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Tinnitus is a condition that involves constant ringing in the ears. This condition can be very mild or it can be very severe, and in some cases even interfere with one’s overall hearing. Tinnitus itself is not a disease or illness but rather is a symptom of another underlying cause, typically damage to the inner ear or any of its small parts. It may also be the result of illness, age, or even problems in the neck.

While not serious, tinnitus can get worse over time or it can be improved if the underlying cause of this ringing is addressed. Damage to the inner ear can be fixed with surgery, and medications can alleviate the discomfort and ringing. If the tinnitus is the result of neck pain or other problems, addressing these issues can also help to alleviate tinnitus.

Connection Between Neck Problems and Tinnitus

Because there are so many causes of tinnitus, it’s often difficult for doctors to understand why sufferers hear this ringing, buzzing, clicking, or other such noises that are common with the condition. In some cases, damage to the nerves around the ears can cause the brain to hear phantom sounds or cause the nerve endings to be constantly stimulated.

Neck problems can also cause tinnitus as the neck and shoulders along with the lower areas of the skull and jaw are connected to the auditory nerves. The neck serves to support the head and the skull bones, and damage to these areas can cause the sensation of tinnitus. Neck injuries or damage can cause problems with the temperomandibular joint or TMJ, the joint on the side of the head in front of the ears, and this in turn can cause tinnitus. If the neck is not supporting the head properly, this joint can get damaged or worn and in turn, a person can experience tinnitus.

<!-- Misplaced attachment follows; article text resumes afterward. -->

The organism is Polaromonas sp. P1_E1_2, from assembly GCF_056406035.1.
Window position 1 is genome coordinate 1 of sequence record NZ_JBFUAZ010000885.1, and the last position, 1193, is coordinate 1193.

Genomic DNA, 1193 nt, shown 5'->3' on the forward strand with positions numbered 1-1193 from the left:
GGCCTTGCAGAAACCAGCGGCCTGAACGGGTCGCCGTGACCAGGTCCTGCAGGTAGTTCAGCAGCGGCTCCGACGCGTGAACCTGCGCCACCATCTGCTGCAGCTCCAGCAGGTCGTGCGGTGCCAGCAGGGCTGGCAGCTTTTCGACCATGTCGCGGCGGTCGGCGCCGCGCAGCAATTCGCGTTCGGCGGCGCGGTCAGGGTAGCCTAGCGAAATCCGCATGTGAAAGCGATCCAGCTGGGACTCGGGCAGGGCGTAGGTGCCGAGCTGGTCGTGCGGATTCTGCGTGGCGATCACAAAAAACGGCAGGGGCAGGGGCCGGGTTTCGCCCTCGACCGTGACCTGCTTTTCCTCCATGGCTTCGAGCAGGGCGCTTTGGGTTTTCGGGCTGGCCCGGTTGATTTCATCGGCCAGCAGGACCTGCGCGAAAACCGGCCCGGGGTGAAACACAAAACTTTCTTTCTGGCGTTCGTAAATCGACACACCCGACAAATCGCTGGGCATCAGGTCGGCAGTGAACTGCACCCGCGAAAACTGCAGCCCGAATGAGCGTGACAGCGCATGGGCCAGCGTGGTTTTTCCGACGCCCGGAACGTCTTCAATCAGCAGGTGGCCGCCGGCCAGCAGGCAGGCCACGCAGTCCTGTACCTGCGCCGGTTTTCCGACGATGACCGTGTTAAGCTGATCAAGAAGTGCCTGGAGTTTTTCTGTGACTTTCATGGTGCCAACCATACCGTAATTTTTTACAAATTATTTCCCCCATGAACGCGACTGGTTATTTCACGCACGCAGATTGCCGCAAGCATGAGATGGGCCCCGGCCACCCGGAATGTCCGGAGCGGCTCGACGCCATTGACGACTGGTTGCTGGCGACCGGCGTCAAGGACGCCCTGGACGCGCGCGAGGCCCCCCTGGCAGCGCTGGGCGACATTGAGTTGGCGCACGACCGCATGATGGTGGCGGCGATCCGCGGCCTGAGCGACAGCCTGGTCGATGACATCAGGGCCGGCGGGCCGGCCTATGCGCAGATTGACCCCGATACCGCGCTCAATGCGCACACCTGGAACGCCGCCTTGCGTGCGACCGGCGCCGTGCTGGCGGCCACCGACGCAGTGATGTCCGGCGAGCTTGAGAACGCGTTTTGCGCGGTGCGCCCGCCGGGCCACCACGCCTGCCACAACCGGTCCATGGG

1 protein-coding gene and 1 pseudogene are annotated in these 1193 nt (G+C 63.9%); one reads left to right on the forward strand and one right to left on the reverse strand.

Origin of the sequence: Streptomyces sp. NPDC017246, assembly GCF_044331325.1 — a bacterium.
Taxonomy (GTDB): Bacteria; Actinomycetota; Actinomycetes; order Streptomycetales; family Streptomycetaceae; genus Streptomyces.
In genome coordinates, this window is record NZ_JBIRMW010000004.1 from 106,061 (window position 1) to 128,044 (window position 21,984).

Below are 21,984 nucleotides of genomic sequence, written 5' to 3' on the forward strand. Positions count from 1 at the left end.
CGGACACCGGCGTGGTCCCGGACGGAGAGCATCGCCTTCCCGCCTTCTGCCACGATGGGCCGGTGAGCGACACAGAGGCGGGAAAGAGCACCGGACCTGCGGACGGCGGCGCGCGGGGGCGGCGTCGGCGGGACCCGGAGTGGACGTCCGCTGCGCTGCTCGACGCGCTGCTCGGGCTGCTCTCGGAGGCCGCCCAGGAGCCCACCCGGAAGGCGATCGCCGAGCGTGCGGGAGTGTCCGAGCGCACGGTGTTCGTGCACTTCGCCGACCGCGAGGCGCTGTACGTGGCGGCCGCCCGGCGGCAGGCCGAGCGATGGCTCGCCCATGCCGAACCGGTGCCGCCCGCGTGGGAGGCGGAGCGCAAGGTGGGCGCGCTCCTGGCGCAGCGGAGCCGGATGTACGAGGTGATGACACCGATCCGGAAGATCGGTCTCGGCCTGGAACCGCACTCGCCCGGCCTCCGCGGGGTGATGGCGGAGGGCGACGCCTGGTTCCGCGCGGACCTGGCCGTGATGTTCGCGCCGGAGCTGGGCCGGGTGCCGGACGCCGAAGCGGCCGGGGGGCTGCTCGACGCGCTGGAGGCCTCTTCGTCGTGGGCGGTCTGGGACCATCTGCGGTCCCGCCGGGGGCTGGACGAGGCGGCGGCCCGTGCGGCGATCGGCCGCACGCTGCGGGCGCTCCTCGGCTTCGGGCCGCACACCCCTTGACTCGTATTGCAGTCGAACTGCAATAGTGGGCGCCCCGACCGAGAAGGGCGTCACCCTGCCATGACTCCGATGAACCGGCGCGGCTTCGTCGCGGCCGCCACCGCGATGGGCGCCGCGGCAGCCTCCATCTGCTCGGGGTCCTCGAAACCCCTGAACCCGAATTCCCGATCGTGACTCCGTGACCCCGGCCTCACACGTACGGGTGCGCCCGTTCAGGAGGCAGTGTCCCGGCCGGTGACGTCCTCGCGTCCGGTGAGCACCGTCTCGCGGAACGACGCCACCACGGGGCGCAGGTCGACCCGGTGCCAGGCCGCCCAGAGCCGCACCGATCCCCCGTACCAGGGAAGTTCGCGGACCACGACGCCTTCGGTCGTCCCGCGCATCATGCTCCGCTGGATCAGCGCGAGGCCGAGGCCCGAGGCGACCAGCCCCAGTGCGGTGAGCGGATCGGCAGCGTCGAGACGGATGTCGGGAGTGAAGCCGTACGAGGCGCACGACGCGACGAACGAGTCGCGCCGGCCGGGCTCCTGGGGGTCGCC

Neck injuries can also result in injuries to the nerves of the ear as these nerves run from the inner ear through the neck and to the motor cortex. If a person suffers a neck injury they may not connect this with resultant ear damage, but these nerves are protected by the muscles of the neck and when they are compromised, tinnitus may result.

Tumors and other illnesses in the neck can also damage or affect these auditory nerves and in turn, result in tinnitus.

Treating Neck Problems and Tinnitus

As said, tinnitus is not a disease itself but a result of other conditions so addressing these can help to alleviate symptoms. Tumors of the neck can be removed with surgery or treated with radiation therapy, as per a doctor’s advice. Often damage to the TMJ can be addressed with rest or medication.

Other neck injuries may also require rest so that the auditory nerves that have been damaged can also heal. There are treatment options available when tinnitus is the result of neck injury but understanding these causes of the condition is the first step.